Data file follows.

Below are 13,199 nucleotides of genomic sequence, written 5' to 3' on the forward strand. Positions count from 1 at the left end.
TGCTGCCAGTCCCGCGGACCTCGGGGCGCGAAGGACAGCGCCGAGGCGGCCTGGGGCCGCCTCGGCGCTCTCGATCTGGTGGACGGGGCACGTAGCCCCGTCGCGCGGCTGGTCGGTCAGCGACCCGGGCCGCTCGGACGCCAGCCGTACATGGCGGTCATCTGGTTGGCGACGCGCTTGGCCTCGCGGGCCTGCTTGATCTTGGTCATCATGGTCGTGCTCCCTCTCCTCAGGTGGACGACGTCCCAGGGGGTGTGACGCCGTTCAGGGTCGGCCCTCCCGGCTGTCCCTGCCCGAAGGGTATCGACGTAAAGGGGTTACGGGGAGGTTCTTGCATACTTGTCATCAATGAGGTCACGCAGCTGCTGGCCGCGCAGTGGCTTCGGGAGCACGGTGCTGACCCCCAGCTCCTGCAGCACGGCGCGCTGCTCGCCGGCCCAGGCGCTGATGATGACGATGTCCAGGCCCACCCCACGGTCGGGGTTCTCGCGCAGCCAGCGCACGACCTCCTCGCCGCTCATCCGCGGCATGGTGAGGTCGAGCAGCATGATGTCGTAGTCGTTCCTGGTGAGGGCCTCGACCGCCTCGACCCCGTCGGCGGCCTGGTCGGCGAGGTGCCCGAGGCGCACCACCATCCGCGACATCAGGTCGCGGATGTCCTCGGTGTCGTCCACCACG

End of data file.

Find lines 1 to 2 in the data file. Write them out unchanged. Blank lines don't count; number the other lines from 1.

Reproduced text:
Below are 13,199 nucleotides of genomic sequence, written 5' to 3' on the forward strand. Positions count from 1 at the left end.
TGCTGCCAGTCCCGCGGACCTCGGGGCGCGAAGGACAGCGCCGAGGCGGCCTGGGGCCGCCTCGGCGCTCTCGATCTGGTGGACGGGGCACGTAGCCCCGTCGCGCGGCTGGTCGGTCAGCGACCCGGGCCGCTCGGACGCCAGCCGTACATGGCGGTCATCTGGTTGGCGACGCGCTTGGCCTCGCGGGCCTGCTTGATCTTGGTCATCATGGTCGTGCTCCCTCTCCTCAGGTGGACGACGTCCCAGGGGGTGTGACGCCGTTCAGGGTCGGCCCTCCCGGCTGTCCCTGCCCGAAGGGTATCGACGTAAAGGGGTTACGGGGAGGTTCTTGCATACTTGTCATCAATGAGGTCACGCAGCTGCTGGCCGCGCAGTGGCTTCGGGAGCACGGTGCTGACCCCCAGCTCCTGCAGCACGGCGCGCTGCTCGCCGGCCCAGGCGCTGATGATGACGATGTCCAGGCCCACCCCACGGTCGGGGTTCTCGCGCAGCCAGCGCACGACCTCCTCGCCGCTCATCCGCGGCATGGTGAGGTCGAGCAGCATGATGTCGTAGTCGTTCCTGGTGAGGGCCTCGACCGCCTCGACCCCGTCGGCGGCCTGGTCGGCGAGGTGCCCGAGGCGCACCACCATCCGCGACATCAGGTCGCGGATGTCCTCGGTGTCGTCCACCACG